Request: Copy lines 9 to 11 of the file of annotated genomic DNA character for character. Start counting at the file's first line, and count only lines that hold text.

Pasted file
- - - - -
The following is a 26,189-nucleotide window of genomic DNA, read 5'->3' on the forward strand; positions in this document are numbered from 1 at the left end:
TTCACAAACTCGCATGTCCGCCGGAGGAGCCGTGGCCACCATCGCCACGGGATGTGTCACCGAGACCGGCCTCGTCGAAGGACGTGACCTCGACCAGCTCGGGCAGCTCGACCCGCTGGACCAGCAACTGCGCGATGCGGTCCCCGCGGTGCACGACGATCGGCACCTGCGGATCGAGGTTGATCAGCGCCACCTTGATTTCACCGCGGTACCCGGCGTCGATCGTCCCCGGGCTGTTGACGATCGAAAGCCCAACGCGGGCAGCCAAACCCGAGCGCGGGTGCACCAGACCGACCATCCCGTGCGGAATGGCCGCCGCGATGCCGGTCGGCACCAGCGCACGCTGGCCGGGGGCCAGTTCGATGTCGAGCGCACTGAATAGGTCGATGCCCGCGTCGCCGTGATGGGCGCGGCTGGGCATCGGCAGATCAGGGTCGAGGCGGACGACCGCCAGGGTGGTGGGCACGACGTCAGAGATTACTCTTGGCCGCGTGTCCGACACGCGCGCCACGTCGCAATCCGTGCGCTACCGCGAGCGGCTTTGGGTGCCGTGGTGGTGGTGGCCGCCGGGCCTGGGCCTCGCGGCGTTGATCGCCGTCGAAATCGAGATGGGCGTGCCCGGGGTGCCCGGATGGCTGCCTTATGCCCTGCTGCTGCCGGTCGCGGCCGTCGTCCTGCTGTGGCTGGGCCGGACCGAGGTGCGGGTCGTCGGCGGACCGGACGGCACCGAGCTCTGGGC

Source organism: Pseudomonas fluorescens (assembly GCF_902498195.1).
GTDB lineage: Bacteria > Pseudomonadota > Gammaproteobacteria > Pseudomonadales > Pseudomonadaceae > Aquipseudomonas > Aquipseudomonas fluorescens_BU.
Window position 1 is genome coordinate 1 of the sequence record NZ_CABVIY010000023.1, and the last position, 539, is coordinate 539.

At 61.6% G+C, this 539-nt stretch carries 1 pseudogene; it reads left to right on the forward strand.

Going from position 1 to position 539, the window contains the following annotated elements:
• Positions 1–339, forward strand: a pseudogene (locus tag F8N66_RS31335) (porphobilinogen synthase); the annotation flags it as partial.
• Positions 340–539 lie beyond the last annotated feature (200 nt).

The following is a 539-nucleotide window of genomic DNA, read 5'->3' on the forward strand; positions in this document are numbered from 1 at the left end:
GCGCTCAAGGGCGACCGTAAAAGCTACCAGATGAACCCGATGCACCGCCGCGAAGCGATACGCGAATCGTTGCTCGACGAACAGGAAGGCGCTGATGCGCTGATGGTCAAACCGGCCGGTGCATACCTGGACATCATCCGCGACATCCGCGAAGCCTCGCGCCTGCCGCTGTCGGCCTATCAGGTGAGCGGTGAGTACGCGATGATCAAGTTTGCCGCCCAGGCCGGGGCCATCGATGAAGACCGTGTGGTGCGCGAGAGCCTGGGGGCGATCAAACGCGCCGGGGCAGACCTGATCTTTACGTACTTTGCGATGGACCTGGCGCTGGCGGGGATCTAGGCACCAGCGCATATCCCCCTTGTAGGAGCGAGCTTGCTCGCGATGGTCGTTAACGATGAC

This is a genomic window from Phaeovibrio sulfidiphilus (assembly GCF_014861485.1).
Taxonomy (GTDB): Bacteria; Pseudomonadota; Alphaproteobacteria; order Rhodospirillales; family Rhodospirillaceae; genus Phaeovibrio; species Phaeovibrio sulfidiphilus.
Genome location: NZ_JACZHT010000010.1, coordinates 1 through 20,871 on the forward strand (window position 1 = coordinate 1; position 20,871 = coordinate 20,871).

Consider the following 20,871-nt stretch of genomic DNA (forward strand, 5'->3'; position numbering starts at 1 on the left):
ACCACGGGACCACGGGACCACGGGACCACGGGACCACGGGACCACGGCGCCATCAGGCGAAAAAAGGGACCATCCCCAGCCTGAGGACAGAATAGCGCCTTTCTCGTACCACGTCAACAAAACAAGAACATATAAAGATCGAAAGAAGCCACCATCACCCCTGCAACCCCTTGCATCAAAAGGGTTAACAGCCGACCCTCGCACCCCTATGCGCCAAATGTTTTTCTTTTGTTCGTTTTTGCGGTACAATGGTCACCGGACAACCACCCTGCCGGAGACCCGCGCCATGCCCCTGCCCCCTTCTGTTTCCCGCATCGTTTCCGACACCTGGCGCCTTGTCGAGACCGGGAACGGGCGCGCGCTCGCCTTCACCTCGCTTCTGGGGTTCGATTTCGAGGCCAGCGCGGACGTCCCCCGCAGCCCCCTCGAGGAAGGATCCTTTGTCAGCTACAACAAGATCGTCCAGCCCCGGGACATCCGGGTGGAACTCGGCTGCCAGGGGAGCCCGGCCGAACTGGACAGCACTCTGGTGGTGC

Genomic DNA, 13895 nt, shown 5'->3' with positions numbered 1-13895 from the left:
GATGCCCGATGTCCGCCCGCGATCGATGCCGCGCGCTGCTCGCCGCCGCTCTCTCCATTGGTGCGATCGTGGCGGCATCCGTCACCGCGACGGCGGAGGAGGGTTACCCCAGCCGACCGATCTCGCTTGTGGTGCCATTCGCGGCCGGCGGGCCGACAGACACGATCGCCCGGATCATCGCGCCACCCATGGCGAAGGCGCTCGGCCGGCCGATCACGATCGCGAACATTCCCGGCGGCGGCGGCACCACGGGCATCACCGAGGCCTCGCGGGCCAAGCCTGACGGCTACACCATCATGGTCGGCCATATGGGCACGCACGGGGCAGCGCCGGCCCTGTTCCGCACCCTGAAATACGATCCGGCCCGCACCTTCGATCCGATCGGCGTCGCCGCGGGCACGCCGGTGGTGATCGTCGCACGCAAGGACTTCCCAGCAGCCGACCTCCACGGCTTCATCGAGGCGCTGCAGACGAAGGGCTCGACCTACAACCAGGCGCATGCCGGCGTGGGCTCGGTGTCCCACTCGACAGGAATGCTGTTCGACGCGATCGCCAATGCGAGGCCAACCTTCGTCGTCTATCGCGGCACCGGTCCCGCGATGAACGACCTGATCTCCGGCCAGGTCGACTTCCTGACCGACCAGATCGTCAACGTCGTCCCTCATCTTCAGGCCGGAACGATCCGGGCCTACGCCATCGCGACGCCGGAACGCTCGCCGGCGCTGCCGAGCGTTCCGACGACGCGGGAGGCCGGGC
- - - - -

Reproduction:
• Positions 340–539 lie beyond the last annotated feature (200 nt).

The following is a 539-nucleotide window of genomic DNA, read 5'->3' on the forward strand; positions in this document are numbered from 1 at the left end:
GCGCTCAAGGGCGACCGTAAAAGCTACCAGATGAACCCGATGCACCGCCGCGAAGCGATACGCGAATCGTTGCTCGACGAACAGGAAGGCGCTGATGCGCTGATGGTCAAACCGGCCGGTGCATACCTGGACATCATCCGCGACATCCGCGAAGCCTCGCGCCTGCCGCTGTCGGCCTATCAGGTGAGCGGTGAGTACGCGATGATCAAGTTTGCCGCCCAGGCCGGGGCCATCGATGAAGACCGTGTGGTGCGCGAGAGCCTGGGGGCGATCAAACGCGCCGGGGCAGACCTGATCTTTACGTACTTTGCGATGGACCTGGCGCTGGCGGGGATCTAGGCACCAGCGCATATCCCCCTTGTAGGAGCGAGCTTGCTCGCGATGGTCGTTAACGATGAC